i s when it bites and blows." Weather-bitten, therefore, may mean, corroded by the weather. Steevens.

The reading of the old copies appears to be right, Antony Mun. dy, in the preface to Gerileon of England, the second part, &c. 1592, has" winter-bitten epitaph." Ritson.

Conduits, representing a human figure, were heretofore not uncommon. One of this kind, a female form, and weatherbeaten, still exists at Hoddesdon in Herts. Shakspeare refers again to the fame sort of imagery in Romeo and Juliet :

" How now ? a conduit, girl? what still in tears?

“ Evermore showering?" Henley. See Vol. VI. p. 130, n.7.

Weather-bitten was in the third folio changed to weather-beaten; but there does not seem to be any necessity for the change.

MALONE. 6 - I never heard of such another encounter, which lames report to follow it, and undoes description to do it.] We have the same sentiment in The Tempeft:

“ For thou wilt find, she will outstrip all pruile,

« And make it halt behind her." Again, in our author's 103d Sonnet :

a face That overgoes my blunt invention quite, “ Dulling my lines, and doing me disgrace." MALONE. 2. Gent. What, pray you, became of Antigonus, that carried hence the child ? . 3. Gent. Like an old tale still; which will have matter to rehearse, though credit be asleep, and not an ear open: He was torn to pieces with a bear: this avouches the shepherd's son; who has not only his innocence (which seems much,) to justify him, but a handkerchief, and rings, of his, that Paulina knows.

1. Gent. What became of his bark, and his followers ?

3. Gent. · Wreck'd, the fame instant of their master's death; and in the view of the shepherd : so that all the instruments, which aided to expose the child, were even then lost, when it was found. But, O, the noble combat, that, 'twixt joy and sorrow, was fought in Paulina ! She had one eye declined for the loss of her husband ; another elevated that the oracle was fulfill'd: She lifted the princess from the earth; and so locks her in embracing, as if she would pin her to her heart, that she might no more be in danger of losing.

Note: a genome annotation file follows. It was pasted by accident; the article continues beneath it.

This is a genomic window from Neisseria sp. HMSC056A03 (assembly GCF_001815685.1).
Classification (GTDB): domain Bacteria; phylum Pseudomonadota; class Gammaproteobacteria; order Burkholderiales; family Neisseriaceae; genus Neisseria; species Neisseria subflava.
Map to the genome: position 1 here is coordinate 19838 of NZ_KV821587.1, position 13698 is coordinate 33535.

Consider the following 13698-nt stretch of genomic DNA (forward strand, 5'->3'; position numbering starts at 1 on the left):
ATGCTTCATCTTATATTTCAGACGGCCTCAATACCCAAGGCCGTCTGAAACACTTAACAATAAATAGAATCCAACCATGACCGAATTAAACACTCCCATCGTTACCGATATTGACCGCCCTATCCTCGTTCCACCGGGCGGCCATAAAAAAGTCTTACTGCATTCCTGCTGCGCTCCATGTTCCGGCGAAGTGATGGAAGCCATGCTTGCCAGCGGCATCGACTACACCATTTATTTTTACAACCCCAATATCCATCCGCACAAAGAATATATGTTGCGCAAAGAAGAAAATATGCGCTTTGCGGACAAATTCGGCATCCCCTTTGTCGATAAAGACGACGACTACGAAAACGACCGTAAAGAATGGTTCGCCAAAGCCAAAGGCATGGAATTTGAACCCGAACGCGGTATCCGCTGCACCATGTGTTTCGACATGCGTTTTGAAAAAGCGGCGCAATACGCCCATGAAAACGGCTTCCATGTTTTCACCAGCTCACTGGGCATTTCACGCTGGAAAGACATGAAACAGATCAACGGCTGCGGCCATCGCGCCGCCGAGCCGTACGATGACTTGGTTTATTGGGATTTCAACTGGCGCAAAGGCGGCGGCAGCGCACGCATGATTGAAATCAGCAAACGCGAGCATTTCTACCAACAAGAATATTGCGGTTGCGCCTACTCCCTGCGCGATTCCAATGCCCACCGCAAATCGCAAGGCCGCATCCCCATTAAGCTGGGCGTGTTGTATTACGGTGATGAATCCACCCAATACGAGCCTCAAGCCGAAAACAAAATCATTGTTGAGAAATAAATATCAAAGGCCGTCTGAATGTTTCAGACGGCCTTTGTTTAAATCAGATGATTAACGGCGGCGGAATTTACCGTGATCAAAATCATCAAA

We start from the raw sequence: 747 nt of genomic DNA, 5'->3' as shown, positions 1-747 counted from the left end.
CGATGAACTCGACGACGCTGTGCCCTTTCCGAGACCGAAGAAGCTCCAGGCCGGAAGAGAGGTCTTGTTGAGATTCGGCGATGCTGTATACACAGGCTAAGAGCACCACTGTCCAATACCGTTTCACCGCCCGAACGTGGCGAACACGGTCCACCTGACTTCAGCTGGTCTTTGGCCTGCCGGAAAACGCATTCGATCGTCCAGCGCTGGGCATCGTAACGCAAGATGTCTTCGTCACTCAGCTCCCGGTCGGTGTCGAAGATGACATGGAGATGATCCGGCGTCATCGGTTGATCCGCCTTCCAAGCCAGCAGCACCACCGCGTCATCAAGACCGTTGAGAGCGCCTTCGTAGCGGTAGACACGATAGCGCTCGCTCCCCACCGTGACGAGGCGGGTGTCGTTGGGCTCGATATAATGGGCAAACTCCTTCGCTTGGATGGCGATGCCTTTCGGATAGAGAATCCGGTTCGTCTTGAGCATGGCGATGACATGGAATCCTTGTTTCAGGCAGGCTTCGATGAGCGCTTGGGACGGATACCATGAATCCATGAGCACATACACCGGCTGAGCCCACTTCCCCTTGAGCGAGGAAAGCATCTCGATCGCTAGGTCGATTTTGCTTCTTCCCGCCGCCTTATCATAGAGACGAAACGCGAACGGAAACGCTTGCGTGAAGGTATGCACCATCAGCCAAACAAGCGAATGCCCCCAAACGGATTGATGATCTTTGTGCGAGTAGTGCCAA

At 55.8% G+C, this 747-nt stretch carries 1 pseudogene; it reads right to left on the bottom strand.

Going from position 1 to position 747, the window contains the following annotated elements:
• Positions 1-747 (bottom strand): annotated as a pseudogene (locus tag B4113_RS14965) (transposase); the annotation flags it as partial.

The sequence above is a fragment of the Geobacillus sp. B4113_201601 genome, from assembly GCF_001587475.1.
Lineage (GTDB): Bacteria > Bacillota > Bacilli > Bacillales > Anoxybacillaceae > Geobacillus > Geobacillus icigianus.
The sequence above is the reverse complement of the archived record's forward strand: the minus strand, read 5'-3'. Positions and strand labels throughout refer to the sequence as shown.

1. Gent. The dignity of this act was worth the audience of kings and princes; for by such was it acted.

3. Gent. One of the prettiest touches of all, and that which angled for mine eyes, (caught the water, though not the fish,) was, when at the relation of the queen's death, with the manner how she came to it, (bravely confess’d, and lamented by the king,) how attentiveness wounded his daughter: till, from one sign of dolour to another, she did, with an alas! I would fain say, bleed tears; for, I am sure, my heart wept blood. Who was most marble there,

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most marble there,] i. e, most petrified with wonder,